Dry spell puts

30 May, 2002 07:00 PM
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to WA seeding

MOST seeding operations came to a grinding halt last week on the back of a prolonged dry period that has ensured below average rainfall for May.

While there's no panic, there is concern that germinating crops will start to suffer over the next two weeks from the lack of rain.

Many canola and lupin crops have germinated on April moisture and isolated showers in early May, and some farmers also have reported barley and wheat plantings have shot.

But the general picture is that farmers are now waiting for a break before resuming planting. And the waiting will provoke program changes with less barley and wheat being sown the longer the dry continues.

The immediate outlook for rain doesn't look promising, with massive high cells blocking out low pressure systems back to South Africa.

At Mullewa, farm manager Brian Lynch said seeding was continuing after 13mm of rain was recorded in mid-May.

"We're about three quarters of the way through an 8000 acre program and wheat is going in now," he said. "We've already had some germinations and lupins also are up so we'll need rain soon."

Morawa farmer David Croaker said a third of a 5000 acre program had been completed.

"We pulled up two weeks ago after getting about 16mm in early May to add to 14mm in April," he said. ""It's just really dry now."

At Carnamah, local farmer Allan Griffiths said his program stopped last week.

"We've done about a third and all the lupins are in and we need rain to keep them going but I'm not concerned at the moment," he said.

"I've seen no rain until the second week of June and still come out with a good crop."

Katanning farmer Barry Kowald stopped last Friday but was assessing his options.

"We've got some subsoil moisture in the stubble paddocks so I might start sowing wheat this week," he said.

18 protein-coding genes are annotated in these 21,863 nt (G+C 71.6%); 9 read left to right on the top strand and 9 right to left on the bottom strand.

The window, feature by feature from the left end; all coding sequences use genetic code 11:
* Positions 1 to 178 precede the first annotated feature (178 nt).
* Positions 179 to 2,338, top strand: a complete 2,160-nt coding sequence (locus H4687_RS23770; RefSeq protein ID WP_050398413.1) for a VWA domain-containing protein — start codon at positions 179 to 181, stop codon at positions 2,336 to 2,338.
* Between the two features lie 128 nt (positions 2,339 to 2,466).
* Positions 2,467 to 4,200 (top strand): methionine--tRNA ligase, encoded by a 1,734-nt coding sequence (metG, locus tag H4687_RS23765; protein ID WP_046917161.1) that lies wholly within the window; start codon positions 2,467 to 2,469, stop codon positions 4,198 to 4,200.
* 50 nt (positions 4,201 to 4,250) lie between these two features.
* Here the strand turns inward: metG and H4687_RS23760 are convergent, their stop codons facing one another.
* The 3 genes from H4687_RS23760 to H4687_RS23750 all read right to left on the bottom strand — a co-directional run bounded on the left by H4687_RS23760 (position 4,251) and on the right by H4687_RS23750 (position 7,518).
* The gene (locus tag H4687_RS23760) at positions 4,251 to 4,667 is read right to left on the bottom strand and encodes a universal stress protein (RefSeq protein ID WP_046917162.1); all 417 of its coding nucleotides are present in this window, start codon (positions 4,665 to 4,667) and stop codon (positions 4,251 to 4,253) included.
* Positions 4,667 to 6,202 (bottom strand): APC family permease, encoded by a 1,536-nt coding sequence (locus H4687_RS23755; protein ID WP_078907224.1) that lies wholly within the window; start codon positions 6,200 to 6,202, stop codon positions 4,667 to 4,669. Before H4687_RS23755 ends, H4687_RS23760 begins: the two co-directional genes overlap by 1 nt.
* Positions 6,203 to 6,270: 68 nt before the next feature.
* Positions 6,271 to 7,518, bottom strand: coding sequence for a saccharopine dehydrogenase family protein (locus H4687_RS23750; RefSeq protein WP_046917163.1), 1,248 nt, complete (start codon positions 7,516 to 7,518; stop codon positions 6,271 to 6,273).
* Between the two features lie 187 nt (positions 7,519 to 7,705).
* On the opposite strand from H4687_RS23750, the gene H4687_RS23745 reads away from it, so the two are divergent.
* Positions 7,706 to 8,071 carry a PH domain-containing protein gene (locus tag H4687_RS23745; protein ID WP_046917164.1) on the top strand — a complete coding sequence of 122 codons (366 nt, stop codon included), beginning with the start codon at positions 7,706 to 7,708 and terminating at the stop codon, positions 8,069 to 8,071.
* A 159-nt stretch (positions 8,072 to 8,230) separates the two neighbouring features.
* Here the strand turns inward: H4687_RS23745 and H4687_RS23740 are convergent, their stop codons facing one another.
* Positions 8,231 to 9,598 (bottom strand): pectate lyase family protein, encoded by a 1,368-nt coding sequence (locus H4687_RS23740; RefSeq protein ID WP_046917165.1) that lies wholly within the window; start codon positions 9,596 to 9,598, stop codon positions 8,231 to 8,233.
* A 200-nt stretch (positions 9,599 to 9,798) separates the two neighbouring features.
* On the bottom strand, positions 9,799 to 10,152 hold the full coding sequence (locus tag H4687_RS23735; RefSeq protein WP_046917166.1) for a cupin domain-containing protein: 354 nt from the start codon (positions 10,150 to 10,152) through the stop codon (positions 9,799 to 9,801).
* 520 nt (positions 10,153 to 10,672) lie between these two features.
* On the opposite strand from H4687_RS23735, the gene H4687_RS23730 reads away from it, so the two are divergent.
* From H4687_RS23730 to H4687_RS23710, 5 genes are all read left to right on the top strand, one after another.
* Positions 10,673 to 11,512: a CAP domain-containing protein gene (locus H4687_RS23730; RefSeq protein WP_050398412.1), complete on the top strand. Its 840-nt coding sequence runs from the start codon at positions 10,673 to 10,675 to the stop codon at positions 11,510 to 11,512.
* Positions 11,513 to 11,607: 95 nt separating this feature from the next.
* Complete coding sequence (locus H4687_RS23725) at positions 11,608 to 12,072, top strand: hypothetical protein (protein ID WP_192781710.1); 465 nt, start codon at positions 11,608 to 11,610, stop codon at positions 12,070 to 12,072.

"There are various scenarios around here with some guys still seeding because of bigger programs and others south of Kojonup who are still getting bogged from the April rains."

"We're searching for a shower," was Lake Grace farmer Gary Bungey's reply to the most asked question in the industry at the moment: "How are you going?"

"We've got some subsoil moisture but the top has dried out," he said. "That's why seeding has come to standstill.

"Pastures are starting to suffer but there's no real panic at this stage.

"I've got canola and lupins in and we'll be starting on wheat next."

Borden farmer John Stone said establishment had been difficult in wet and dry conditions "but what we've got in is out of the ground".

"Most guys in the district stopped last week and we're now looking for a good rain," he said. "We got away well in April with 41mm but we only got 7mm for May."

Gibson farmer Chris Hockey said that following a "perfect break" in April with 40-50mm of rain, there had been little follow-up in May.

"We're about a third the way through our 7000 acre program with canola in and up and lupins in," he said.

"Some of our heavy country is patchy and our lighter country is holding up well but we need rain for the germinating plants and the pastures.

"We've still got some wheat, barley and field peas to put in."

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